After a third consecutive All-Star season, Adrian Beltre‘s Hall of Fame path is becoming clear. Over those three All-Star campaigns, Beltre has added 96 home runs, 309 RBI and 1,820 plate appearances of an astounding .314/.353/.558 (138 wRC+) line. His 19.0 WAR over those three seasons pushed his career total up to 62.5; he’s already a borderline Hall of Famer purely by WAR (or JAWS, which already rates him the 12th-best third baseman of all time).
But I don’t think Beltre is in quite yet — it is the Hall of Fame, after all, and perception matters. His entire career in Seattle was a dud at the plate — he hit just .266/.317/.442 in his five years as a Mariner, and they came in what should have been peak seasons (ages 26 through 30). Overall, he only has four truly standout offensive seasons — his last three and his Bonds-esque 48 home run campaign in his walk year as a Dodger in 2004. Beltre’s consistently exceptional defense is what pushes him into the Hall of Fame conversation, so he would need the Brooks Robinson (just a 105 wRC+ but the unassailable glove) treatment to gain entry if his career were already finished.
His defense is appreciated by most writers (and fans), it seems, but is the appreciation at such a lofty level? If not, Beltre might not even be close to in today — his Black Ink, Gray Ink, Hall of Fame Monitor and Hall of Fame Standards scores from Baseball-Reference are all less than two-thirds of the average Hall of Famer’s scores.
But Beltre is one of those players who consistently makes you double-take when you hear his age. It’s difficult to remember baseball without Adrian Beltre, and yet he is entering just his age 34 season next year, his 16th in the majors.
Beltre’s age transforms an uninspiring list of similar hitters — headlined by Carlos Lee, also including Aramis Ramirez, Ken Boyer, Gary Gaetti, Ruben Sierra, Torii Hunter — into one rife with Hall of Famers — Ron Santo, Orlando Cepeda, Al Kaline, Eddie Murray, Cal Ripken, and Carl Yastrzemski make up Beltre’s top seven similar hitters through age 33, with Santo the only repeat from the age-neutral list.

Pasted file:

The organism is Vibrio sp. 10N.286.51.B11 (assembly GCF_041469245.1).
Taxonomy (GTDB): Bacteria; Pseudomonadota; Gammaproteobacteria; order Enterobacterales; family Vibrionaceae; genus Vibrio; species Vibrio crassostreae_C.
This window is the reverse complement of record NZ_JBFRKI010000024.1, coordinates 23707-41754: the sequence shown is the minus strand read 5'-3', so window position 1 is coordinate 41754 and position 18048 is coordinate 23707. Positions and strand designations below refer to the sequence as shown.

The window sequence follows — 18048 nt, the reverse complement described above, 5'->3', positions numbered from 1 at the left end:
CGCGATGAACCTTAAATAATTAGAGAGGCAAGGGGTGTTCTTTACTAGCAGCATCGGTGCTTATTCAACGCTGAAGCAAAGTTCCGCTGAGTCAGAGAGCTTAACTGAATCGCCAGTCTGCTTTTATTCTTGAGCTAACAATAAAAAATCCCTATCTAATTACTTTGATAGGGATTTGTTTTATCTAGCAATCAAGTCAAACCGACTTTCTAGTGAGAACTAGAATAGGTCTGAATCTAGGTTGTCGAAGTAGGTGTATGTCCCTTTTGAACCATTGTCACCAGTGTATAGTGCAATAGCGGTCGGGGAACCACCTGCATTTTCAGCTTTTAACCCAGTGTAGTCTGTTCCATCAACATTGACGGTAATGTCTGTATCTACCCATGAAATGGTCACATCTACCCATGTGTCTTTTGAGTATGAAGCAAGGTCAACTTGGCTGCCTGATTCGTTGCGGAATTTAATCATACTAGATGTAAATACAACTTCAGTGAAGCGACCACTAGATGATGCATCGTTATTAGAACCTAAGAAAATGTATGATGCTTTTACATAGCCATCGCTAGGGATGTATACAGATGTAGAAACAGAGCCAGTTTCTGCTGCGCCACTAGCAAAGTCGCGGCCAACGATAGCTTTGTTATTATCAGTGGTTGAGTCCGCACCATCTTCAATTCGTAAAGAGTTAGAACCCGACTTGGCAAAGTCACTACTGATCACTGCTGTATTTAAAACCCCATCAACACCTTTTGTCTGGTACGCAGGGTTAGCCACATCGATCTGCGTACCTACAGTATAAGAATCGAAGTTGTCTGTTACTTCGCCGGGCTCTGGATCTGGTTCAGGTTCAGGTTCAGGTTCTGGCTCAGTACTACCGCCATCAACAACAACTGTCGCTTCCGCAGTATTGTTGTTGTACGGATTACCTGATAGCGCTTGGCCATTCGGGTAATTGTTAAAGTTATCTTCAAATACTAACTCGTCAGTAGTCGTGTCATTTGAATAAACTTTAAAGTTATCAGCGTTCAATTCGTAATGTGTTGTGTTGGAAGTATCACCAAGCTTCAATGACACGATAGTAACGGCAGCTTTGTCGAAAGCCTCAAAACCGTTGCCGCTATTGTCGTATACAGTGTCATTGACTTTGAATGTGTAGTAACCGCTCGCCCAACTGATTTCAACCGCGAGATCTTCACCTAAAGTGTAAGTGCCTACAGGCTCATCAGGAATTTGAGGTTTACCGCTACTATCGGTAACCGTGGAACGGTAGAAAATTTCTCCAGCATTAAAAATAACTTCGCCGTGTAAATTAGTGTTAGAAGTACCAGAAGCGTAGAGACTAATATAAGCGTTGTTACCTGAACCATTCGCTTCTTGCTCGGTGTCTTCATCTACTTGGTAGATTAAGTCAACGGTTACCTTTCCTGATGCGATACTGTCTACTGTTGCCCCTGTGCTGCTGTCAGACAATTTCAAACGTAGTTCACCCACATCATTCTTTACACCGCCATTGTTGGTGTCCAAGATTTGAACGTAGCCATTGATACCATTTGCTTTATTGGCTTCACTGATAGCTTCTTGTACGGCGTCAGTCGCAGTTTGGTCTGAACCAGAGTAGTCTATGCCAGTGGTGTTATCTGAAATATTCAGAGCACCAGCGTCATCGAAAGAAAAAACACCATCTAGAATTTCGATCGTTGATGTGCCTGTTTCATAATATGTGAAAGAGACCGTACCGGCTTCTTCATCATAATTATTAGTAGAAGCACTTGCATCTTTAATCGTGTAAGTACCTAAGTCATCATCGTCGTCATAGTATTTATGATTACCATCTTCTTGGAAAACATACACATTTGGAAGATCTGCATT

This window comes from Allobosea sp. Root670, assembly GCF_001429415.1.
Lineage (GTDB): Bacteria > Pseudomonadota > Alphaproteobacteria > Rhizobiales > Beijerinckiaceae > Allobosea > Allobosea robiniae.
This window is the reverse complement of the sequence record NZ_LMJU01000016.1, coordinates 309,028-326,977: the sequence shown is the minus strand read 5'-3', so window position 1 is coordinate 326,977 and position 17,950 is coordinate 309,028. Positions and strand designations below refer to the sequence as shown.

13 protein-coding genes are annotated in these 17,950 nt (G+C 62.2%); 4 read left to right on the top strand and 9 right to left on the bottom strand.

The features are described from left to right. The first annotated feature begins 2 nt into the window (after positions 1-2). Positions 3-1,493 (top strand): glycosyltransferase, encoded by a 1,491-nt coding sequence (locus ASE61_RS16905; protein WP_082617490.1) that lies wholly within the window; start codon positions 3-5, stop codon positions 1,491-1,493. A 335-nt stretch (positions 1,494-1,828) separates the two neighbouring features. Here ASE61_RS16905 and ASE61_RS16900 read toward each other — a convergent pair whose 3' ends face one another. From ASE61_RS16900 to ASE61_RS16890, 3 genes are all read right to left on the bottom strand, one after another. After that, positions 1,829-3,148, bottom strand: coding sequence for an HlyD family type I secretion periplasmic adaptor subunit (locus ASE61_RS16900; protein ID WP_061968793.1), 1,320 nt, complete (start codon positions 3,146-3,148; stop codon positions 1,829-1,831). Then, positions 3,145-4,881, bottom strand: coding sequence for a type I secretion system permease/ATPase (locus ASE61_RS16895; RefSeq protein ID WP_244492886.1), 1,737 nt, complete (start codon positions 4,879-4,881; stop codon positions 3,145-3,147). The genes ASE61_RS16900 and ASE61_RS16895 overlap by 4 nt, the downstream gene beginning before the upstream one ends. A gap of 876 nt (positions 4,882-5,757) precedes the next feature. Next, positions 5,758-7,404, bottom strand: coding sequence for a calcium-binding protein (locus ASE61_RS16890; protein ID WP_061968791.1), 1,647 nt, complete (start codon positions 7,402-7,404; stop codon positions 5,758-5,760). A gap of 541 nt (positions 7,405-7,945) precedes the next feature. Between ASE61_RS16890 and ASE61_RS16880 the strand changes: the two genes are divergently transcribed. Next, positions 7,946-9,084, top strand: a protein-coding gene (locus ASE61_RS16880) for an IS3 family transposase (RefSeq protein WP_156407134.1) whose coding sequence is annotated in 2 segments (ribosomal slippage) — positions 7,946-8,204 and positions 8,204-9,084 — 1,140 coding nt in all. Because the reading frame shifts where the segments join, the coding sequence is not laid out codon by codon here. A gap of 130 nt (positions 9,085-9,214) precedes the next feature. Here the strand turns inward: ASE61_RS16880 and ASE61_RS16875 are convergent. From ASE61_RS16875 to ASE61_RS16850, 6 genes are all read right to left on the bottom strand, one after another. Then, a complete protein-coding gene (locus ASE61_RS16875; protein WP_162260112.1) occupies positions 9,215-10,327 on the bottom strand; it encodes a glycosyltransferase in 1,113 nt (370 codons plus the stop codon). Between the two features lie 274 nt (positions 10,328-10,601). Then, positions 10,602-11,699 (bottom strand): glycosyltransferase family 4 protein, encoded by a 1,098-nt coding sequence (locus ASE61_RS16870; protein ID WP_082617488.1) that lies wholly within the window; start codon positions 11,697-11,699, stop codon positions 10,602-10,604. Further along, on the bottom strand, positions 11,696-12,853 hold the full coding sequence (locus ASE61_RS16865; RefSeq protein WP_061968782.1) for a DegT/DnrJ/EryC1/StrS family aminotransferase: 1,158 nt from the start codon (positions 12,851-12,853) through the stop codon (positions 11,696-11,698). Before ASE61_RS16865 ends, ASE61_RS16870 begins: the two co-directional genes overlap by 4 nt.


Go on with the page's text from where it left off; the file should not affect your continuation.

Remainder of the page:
Beltre is under contract for Texas through 2015 and a vesting option could keep him a Ranger through 2016. Given the relatively small class of third basemen currently in the Hall — just 11, discounting Negro Leaguers and players like Paul Molitor and Cal Ripken who largely played other positions — three or four more years like Beltre’s last three should get him in with room to spare. He would push 450 home runs (behind just Mike Schmidt and Eddie Mathews among third basemen) and 1500 RBI (behind just George Brett and Schmidt) for the voter who prefers traditional stats; his WAR would likely land between 75 (conservatively) and 85 WAR, putting him very near the “lock” category.
He’s in the right place to keep it up. Beltre’s skillset at the plate is mostly one dimensional — huge pull power. It’s a fantastic dimension.
When Beltre’s power is unleashed like this — when he gets to watch it fly from his back knee — it’s one of the greatest spectacles in the game. Although it wouldn’t be surprising to see a bit of a power decline at age 34 — 15 of his 36 home runs were labeled “Just Enough” by ESPN Hit Tracker last year, an abnormally high amount — he can fall plenty far and still produce at a high level. He has posted ISOs of at least .233 each year since leaving Seattle and her righty-suppressing fences. Even a 30-to-40 point dropoff would still leave Beltre as one of the most powerful third basemen in the league, and likely somewhere around 20-25 home runs. Texas’s 114 park factor for right-handed home runs — fifth highest in the league — will help slow the decline as well.
There’s still work to do, but Adrian Beltre’s last three seasons have blasted open a clear path to the Hall of Fame. With his huge power, brilliant glove and a great situation in Texas all behind him, he should have no trouble walking it.